StudioRack is a plugin chainer, with presets at the plugin chain level.  There are mono, mono/stereo, and stereo versions.  One of the presets I was trying out started with one of the PRS SuperModels plugins, which was then followed by a parallel process (with multiple plugins that run in parallel in that rack slot), then a delay, then a reverb.  If I used the stereo version of StudioRack, knowing that the delay and reverb would be stereo effects, then the PRS amp simulator was disabled, just as if it were a missing plugin.  Thinking about this, it became obvious that it is because there is no stereo version of that plugin, so it was, in effect missing.  If I used the mono version, then the PRS amp was there, but the reverb (RVerb) was disabled, because there is no mono version of RVerb.  If I used the mono/stereo version of StudioRack, all the plugins were available, but, of course, CbB treated it as mono, so the stereo effects of the delay and reverb would not come through.

As for the more general considerations, most of what CbB does with mono and stereo interleave and plugins seems reasonably logical to me.  There have been times where I've needed to force stereo operation on a mono track due to either an effect that was inherently stereo (e.g. chorus, Leslie, ping pong delays, etc.) or effects that simply behaved badly in mono for whatever unknown reason (e.g. an older version of PSP MixTreble used to get bad artifacts if frozen in mono -- that has long since been resolved).  I'm not sure if I've ever forced mono (other than for checking mono compatibility, for example on the master bus), but, in general things have behaved as expected.

CbB's FX bins also give helpful visuals to see if plugins are outputting mono or stereo.  In fact, this is how I first noticed the issue with PRS SuperModels' mono/stereo plugin.  I'd had a stereo version of a distortion plugin ahead of the PRS plugin, and it clearly showed stereo output with its little tics.  That was followed by the PRS plugin then Channel Tools, both of which showed mono output because CbB had forced mono from the point of the PRS mono/stereo plugin.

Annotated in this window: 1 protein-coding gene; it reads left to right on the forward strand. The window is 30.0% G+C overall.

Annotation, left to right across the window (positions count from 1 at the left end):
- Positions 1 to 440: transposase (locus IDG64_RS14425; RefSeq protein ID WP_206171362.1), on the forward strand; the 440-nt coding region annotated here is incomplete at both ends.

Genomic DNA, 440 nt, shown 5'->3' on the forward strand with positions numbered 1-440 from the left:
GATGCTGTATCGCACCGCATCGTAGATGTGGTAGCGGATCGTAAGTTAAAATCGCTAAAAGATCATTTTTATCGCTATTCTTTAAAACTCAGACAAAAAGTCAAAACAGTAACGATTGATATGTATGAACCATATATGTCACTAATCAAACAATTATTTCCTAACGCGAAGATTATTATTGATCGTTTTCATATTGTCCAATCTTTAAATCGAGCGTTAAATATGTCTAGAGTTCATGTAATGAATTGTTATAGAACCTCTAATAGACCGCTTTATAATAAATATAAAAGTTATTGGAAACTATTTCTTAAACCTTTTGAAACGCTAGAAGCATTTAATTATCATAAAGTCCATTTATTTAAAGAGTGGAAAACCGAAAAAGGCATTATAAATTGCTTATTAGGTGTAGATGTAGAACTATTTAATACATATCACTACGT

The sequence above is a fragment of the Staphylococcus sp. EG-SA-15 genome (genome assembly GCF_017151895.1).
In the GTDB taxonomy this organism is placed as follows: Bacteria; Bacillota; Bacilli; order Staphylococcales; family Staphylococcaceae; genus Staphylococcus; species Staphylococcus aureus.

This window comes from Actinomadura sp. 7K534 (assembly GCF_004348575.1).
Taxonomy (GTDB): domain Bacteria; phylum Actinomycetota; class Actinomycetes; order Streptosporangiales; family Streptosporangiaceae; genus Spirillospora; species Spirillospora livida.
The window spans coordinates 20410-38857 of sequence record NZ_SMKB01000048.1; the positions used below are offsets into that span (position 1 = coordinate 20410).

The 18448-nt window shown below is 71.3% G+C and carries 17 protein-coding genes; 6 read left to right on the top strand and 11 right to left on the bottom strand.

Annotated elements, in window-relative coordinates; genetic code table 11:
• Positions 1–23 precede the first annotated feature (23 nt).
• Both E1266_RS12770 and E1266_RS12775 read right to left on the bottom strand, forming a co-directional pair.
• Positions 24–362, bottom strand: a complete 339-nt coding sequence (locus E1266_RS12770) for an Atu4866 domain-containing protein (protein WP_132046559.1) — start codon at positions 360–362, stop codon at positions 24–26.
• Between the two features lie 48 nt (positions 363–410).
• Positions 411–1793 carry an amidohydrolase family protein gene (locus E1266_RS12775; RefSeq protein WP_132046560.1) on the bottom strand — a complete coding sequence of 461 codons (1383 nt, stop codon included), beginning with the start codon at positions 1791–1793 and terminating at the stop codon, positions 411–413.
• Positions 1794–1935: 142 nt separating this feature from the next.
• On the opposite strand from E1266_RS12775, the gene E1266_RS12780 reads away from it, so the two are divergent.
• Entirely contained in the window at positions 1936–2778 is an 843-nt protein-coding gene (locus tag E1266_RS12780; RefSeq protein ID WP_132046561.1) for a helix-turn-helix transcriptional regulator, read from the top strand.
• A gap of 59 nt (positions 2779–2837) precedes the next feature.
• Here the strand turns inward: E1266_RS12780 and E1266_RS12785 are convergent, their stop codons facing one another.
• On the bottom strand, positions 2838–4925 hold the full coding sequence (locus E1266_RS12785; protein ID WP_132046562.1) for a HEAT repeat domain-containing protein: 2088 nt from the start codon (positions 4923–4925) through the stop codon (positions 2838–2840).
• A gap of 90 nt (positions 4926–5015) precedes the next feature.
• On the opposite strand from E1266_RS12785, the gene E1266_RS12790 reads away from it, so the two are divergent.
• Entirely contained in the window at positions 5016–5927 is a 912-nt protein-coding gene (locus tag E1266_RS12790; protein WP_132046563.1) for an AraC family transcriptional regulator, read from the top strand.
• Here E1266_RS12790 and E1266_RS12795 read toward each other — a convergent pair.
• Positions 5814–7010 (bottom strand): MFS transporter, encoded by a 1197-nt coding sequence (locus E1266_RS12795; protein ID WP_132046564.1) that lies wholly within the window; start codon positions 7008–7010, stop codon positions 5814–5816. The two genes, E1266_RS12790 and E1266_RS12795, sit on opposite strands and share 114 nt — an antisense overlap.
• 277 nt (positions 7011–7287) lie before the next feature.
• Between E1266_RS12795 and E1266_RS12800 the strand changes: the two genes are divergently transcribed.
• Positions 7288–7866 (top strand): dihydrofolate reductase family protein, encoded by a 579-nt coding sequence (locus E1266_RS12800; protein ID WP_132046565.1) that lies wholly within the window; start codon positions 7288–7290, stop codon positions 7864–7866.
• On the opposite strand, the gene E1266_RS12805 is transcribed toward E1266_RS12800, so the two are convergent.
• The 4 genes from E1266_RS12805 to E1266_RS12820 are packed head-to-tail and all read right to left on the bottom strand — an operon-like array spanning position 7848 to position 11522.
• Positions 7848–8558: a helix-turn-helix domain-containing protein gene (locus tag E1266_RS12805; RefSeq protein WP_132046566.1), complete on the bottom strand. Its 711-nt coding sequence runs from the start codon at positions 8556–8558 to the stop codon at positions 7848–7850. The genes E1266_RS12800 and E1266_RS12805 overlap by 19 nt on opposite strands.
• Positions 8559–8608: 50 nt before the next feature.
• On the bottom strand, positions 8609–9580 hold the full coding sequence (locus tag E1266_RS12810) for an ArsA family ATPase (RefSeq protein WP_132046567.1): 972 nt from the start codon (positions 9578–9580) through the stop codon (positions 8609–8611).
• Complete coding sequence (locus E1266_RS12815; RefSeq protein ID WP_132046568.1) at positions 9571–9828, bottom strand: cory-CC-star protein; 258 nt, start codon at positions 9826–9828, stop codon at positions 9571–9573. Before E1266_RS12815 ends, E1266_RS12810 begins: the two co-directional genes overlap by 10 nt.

I just checked Waves' website, and the only DAWs Waves supports in general but indicates as not being supported for the mono/stereo plugins are CbB and WaveLab.  It's not clear to me why they don't have a stereo version of the PRS SuperModels when their other guitar-oriented plugins do have stereo versions.

Rick

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On 4/26/2020 at 9:07 PM, Sean Aitken said:

what about existing projects where there's a bunch of tracks with existing plugins

why would you rely upon (and finely tweak) plugins known not to work?

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5 hours ago, Rick Paul said:

  If I used the mono/stereo version of StudioRack, all the plugins were available, but, of course, CbB treated it as mono, so the stereo effects of the delay and reverb would not come through.

@Rick Paul I'm not sure if you have read the feature overview.
 

Quote

Mono plug-in support changes

This release greatly improves the FX Rack handling with respect to mixing and matching mono/stereo plug-ins. These improvements are across the board and work in track/bus/clip FX Racks, FX chains and the ProChannel. These changes apply primarily to compatibility with pure mono plug-ins (mono-in, mono-out). Mono in stereo out plugin compatibility will be addressed in a future update. 

 

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Hi Noel, I did read it when the release first came out, but didn't recall the specifics with regard to mono in/stereo out.  Good to hear that is coming in the future.

Thanks.

Rick